Baseball’s greatest virtue isn’t, as certain men of letters have suggested, its languid pace, nor its exploration of the dialectic between urban and rural space, nor the wealth of data (both quantitative and qualitative) it produces — although all these qualities are notable and capable of being noted.
No, baseball’s greatest virtue is that it came of age at a time in our history when men responded to death’s chilling knell not with mild platitudes, but by means of strongman’s prose, much of it likely translated from the Latin in unheated boarding-house rooms.
In the October 29th edition of the Chicago Daily Tribune from 1876, one would have read the following. (See below for improving annotations.)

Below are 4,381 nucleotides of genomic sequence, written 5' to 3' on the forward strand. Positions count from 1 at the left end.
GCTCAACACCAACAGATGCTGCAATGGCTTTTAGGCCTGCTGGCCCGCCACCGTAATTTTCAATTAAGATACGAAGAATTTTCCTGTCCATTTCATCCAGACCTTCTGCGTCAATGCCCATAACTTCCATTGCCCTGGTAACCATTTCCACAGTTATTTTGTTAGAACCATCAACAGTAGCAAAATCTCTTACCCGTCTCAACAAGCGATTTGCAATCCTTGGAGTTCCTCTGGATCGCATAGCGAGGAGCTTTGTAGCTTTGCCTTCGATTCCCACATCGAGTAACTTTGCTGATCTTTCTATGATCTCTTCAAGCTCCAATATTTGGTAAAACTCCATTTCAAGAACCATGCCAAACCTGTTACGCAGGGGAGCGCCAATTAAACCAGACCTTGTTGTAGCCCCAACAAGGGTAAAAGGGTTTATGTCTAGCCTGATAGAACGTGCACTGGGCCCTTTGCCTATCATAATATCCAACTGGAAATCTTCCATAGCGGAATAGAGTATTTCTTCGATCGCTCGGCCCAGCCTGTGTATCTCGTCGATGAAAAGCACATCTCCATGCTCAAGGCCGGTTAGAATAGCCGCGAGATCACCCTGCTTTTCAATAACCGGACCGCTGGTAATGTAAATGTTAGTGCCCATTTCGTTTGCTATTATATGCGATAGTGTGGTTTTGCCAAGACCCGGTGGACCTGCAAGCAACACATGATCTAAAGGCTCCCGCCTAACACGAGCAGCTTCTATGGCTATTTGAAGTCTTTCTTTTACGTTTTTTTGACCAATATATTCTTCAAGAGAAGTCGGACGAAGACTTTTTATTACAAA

[T]he fell destroyer consumption.
Have you ever referred to consumption without the epithet fell destroyer? If “yes” is your answer, consider castrating yourself right now.
Five of the nine are now dead.
From dust the 1872 Troy Haymakers came, and to dust they returned almost immediately.
[H]is contract was suddenly broken by the great fire.
Acts of God — including fire, tidal wave, and locust — were the only means to free agency in the 19th century.
The last words he said were that he was going to take a long sleep, and, closing his eyes, in a few moments he was dead.
Of Dylan Thomas’s villanelle “Do not go gentle into that good night”, Bub McAtee once said that “both its sentiment and all the words in it” disgusted him — this, despite the fact that Dylan Thomas wouldn’t even be born for another 30 years.
[A]s a boy, he was generous to a fault.
Goddamn you, beautiful Bub McAtee.
Obituary courtesy The Deadball Era.